Sensory Symptoms Most Common. (And Some Say Worst.)
Sensory symptoms of peripheral neuropathy impact sensation, including the most common complaints like pain, burning, numbness and tingling.
Symptoms of peripheral neuropathy are typically determined by what type of nerve is being targeted. There are three main types of nerves in your body — sensory, motor, and autonomic, each one being relatively self-explanatory.
- Sensory nerves are in charge of relaying sensory information from your body extremities to your brain and spine.
- Motor nerves are in charge of sending signals out from the brain and spine, telling your body when to contract its muscles and move around.
- Autonomic nerves are basically in charge of everything else that your body does. Things like your heart rate, blood pressure, gastrointestinal muscles, and other bodily functions that you don’t consciously think about are the domain of your autonomic nerves.
Symptoms of peripheral neuropathy are going to present themselves differently depending on which type of nerve is being impacted. Similarly, thick nerve fibers and thin nerve fibers sometimes display different symptoms as well.
Sensory Symptoms: Positive Feedback vs. Negative Feedback
Damage to sensory nerves, understandably enough, leads to what are called sensory symptoms. They’re among the most common symptoms of peripheral neuropathy, and they also tend to be the first symptoms to become noticeable.
For the most part, your sensory nerves are among the thinnest nerves in your body, so they have a tendency to be much more vulnerable to damage.
Your sensory nerves also come with the most directly bothersome consequences when they do become damaged.
For the sake of simplicity, sensory neuropathy symptoms tend to get grouped into two main categories. Each one depends upon the thickness of the nerve being damaged, as differently-sized nerve fibers respond to the damage of peripheral neuropathy in different ways.
Smaller sensory nerve fibers will exhibit what is known as positive sensory symptoms. This essentially means that your body is providing you with an active response to the damage that is afflicting your nerve endings. When smaller nerve fibers degenerate, they respond by overacting and firing off in ways that they’re not supposed to.
This can cause a wide range of sensations.
Sometimes misfiring nerves respond entirely too much to what might be a relatively normal amount of stimulation (socks and shoes, bedsheets, and so forth). Other times, positive sensory systems can involve your nerves responding when there isn’t actually any stimulation at all, firing off for no reason whatsoever.
Your larger sensory nerve fibers actually respond to the damage inflicted by peripheral neuropathy in a vastly different way from their thinner counterparts. Instead of over-reacting and firing off when they shouldn’t be, large nerve fibers respond to damage by simply shutting down altogether.
They display what are known as negative symptoms. This means that your sensory nerves are either reporting less information than they should be…or not reporting any information at all.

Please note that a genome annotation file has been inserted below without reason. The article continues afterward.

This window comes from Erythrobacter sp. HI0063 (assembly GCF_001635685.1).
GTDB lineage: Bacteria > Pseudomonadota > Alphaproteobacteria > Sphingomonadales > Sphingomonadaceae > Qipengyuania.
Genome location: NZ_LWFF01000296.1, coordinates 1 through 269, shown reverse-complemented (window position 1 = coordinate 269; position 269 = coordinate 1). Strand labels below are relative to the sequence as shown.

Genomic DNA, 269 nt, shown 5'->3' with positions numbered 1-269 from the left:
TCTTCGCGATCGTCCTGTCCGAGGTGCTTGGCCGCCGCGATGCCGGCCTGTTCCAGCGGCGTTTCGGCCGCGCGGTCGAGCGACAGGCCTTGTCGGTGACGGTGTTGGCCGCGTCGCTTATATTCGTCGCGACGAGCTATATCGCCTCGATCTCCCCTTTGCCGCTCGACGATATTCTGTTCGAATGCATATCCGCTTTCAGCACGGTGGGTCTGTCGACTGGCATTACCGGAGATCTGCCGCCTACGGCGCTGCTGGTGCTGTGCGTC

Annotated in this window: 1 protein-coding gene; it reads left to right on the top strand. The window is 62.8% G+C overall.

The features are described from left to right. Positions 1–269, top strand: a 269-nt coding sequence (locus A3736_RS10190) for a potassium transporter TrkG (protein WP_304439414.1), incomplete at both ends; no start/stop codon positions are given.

Both are quite dangerous, and we’ll talk about why.
Types of Sensory Symptoms
Confusing as sensory symptoms of peripheral neuropathy may seem, they neatly break down into three categories.
You probably know this word already, and it’s not too different here from how it’s normally used in a medical context. Anaesthesia refers to a complete lack of feeling, meaning that your nerves aren’t reporting any information back to your central nervous system.
This can be dangerous for a number of different ways, mostly because your sensory nerves are your body’s “warning light.” When something is wrong with it, you can wind up missing important messages your body is trying to send you. A cut on your foot, for example, can go unnoticed and lead to serious infection.
Your small nerve fibers respond to peripheral neuropathy in what we’ll call a much more active way than the large nerve fibers do. Their positive symptom response pattern means they like to send you a bunch of information that isn’t really meant to be sent in the first place, and the results can be pretty irritating.
Specifically, paresthesia refers to what is also known as phantom sensations — feelings aren’t actually caused by any real stimulation or input. This can take many forms. The most common are buzzing, pins and needles, tingling, strange vibrations, and other bizarre feelings.
While the pain caused by paresthesia is not always debilitatingly high, it can highl impact lives in — mostly by interrupting sleep patterns and causing anxiety through constant irritation.
Finally, dysesthesia describes another common symptom of sensory neuropathy in which your nerves are overreacting to what would normally be a completely acceptable level of stimulation.
Individuals with peripheral neuropathy often wind up having to make special considerations in their lives for symptoms related to dysesthesia, as your overactive nerves can turn even everyday activities into severe pain. Socks and shoes can become unbearable, and the feeling of bed sheets on toes can become thunderously irritating, for example.